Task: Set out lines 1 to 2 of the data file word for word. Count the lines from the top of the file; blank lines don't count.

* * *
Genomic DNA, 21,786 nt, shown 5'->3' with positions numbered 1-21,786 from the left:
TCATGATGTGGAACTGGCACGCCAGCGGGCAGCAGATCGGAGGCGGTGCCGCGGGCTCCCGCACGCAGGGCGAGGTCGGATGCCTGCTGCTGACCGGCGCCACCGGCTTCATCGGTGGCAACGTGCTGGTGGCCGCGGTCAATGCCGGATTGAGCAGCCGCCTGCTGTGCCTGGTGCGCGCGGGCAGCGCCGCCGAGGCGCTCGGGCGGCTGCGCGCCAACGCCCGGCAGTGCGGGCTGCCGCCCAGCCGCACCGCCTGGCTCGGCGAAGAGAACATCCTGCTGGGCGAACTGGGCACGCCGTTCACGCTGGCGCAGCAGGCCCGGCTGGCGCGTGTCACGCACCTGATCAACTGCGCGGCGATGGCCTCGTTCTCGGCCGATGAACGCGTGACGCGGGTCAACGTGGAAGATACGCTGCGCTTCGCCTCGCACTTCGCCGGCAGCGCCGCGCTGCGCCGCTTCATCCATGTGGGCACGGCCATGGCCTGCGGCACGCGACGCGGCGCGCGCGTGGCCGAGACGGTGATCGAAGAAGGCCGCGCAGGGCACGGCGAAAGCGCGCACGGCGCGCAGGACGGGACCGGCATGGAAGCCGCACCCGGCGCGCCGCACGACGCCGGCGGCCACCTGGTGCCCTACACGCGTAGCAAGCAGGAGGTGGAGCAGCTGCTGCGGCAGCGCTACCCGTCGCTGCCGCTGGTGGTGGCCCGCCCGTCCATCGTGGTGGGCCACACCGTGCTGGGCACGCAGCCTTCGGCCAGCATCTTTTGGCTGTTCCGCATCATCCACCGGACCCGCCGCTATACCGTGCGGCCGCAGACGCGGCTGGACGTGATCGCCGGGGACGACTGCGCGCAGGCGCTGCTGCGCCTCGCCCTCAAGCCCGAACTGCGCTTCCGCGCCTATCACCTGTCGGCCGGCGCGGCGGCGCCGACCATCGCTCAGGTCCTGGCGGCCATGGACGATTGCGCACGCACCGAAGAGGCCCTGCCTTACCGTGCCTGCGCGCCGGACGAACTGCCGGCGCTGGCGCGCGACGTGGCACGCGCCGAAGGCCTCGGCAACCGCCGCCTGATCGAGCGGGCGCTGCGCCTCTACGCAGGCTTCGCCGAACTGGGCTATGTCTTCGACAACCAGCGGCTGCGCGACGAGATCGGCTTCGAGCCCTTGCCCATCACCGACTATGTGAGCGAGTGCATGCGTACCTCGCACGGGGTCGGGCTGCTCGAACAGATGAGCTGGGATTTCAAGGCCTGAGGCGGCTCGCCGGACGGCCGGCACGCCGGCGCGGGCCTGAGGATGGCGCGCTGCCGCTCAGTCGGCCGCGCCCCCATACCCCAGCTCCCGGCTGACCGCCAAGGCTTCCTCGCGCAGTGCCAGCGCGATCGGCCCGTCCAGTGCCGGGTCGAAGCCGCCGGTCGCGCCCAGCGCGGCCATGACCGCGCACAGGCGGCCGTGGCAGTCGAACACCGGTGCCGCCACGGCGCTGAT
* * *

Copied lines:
Genomic DNA, 21,786 nt, shown 5'->3' with positions numbered 1-21,786 from the left:
TCATGATGTGGAACTGGCACGCCAGCGGGCAGCAGATCGGAGGCGGTGCCGCGGGCTCCCGCACGCAGGGCGAGGTCGGATGCCTGCTGCTGACCGGCGCCACCGGCTTCATCGGTGGCAACGTGCTGGTGGCCGCGGTCAATGCCGGATTGAGCAGCCGCCTGCTGTGCCTGGTGCGCGCGGGCAGCGCCGCCGAGGCGCTCGGGCGGCTGCGCGCCAACGCCCGGCAGTGCGGGCTGCCGCCCAGCCGCACCGCCTGGCTCGGCGAAGAGAACATCCTGCTGGGCGAACTGGGCACGCCGTTCACGCTGGCGCAGCAGGCCCGGCTGGCGCGTGTCACGCACCTGATCAACTGCGCGGCGATGGCCTCGTTCTCGGCCGATGAACGCGTGACGCGGGTCAACGTGGAAGATACGCTGCGCTTCGCCTCGCACTTCGCCGGCAGCGCCGCGCTGCGCCGCTTCATCCATGTGGGCACGGCCATGGCCTGCGGCACGCGACGCGGCGCGCGCGTGGCCGAGACGGTGATCGAAGAAGGCCGCGCAGGGCACGGCGAAAGCGCGCACGGCGCGCAGGACGGGACCGGCATGGAAGCCGCACCCGGCGCGCCGCACGACGCCGGCGGCCACCTGGTGCCCTACACGCGTAGCAAGCAGGAGGTGGAGCAGCTGCTGCGGCAGCGCTACCCGTCGCTGCCGCTGGTGGTGGCCCGCCCGTCCATCGTGGTGGGCCACACCGTGCTGGGCACGCAGCCTTCGGCCAGCATCTTTTGGCTGTTCCGCATCATCCACCGGACCCGCCGCTATACCGTGCGGCCGCAGACGCGGCTGGACGTGATCGCCGGGGACGACTGCGCGCAGGCGCTGCTGCGCCTCGCCCTCAAGCCCGAACTGCGCTTCCGCGCCTATCACCTGTCGGCCGGCGCGGCGGCGCCGACCATCGCTCAGGTCCTGGCGGCCATGGACGATTGCGCACGCACCGAAGAGGCCCTGCCTTACCGTGCCTGCGCGCCGGACGAACTGCCGGCGCTGGCGCGCGACGTGGCACGCGCCGAAGGCCTCGGCAACCGCCGCCTGATCGAGCGGGCGCTGCGCCTCTACGCAGGCTTCGCCGAACTGGGCTATGTCTTCGACAACCAGCGGCTGCGCGACGAGATCGGCTTCGAGCCCTTGCCCATCACCGACTATGTGAGCGAGTGCATGCGTACCTCGCACGGGGTCGGGCTGCTCGAACAGATGAGCTGGGATTTCAAGGCCTGAGGCGGCTCGCCGGACGGCCGGCACGCCGGCGCGGGCCTGAGGATGGCGCGCTGCCGCTCAGTCGGCCGCGCCCCCATACCCCAGCTCCCGGCTGACCGCCAAGGCTTCCTCGCGCAGTGCCAGCGCGATCGGCCCGTCCAGTGCCGGGTCGAAGCCGCCGGTCGCGCCCAGCGCGGCCATGACCGCGCACAGGCGGCCGTGGCAGTCGAACACCGGTGCCGCCACGGCGCTGAT